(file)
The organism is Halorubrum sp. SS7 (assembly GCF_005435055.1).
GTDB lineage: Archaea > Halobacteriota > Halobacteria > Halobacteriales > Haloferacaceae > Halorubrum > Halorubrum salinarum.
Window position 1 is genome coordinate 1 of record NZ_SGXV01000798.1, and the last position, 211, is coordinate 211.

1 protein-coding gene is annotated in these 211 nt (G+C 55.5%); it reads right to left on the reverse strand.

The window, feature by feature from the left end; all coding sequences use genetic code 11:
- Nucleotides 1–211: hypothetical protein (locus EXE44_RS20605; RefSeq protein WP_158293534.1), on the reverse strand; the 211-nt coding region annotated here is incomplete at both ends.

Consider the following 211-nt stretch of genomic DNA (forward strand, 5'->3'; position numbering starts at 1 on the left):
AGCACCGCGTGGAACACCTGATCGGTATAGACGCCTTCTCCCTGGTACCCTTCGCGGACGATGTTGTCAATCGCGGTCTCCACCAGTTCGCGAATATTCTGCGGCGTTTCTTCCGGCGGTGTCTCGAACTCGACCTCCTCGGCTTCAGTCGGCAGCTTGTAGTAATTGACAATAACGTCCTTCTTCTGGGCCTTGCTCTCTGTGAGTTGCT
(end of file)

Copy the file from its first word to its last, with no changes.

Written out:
The organism is Halorubrum sp. SS7 (assembly GCF_005435055.1).
GTDB lineage: Archaea > Halobacteriota > Halobacteria > Halobacteriales > Haloferacaceae > Halorubrum > Halorubrum salinarum.
Window position 1 is genome coordinate 1 of record NZ_SGXV01000798.1, and the last position, 211, is coordinate 211.

1 protein-coding gene is annotated in these 211 nt (G+C 55.5%); it reads right to left on the reverse strand.

The window, feature by feature from the left end; all coding sequences use genetic code 11:
- Nucleotides 1–211: hypothetical protein (locus EXE44_RS20605; RefSeq protein WP_158293534.1), on the reverse strand; the 211-nt coding region annotated here is incomplete at both ends.

Consider the following 211-nt stretch of genomic DNA (forward strand, 5'->3'; position numbering starts at 1 on the left):
AGCACCGCGTGGAACACCTGATCGGTATAGACGCCTTCTCCCTGGTACCCTTCGCGGACGATGTTGTCAATCGCGGTCTCCACCAGTTCGCGAATATTCTGCGGCGTTTCTTCCGGCGGTGTCTCGAACTCGACCTCCTCGGCTTCAGTCGGCAGCTTGTAGTAATTGACAATAACGTCCTTCTTCTGGGCCTTGCTCTCTGTGAGTTGCT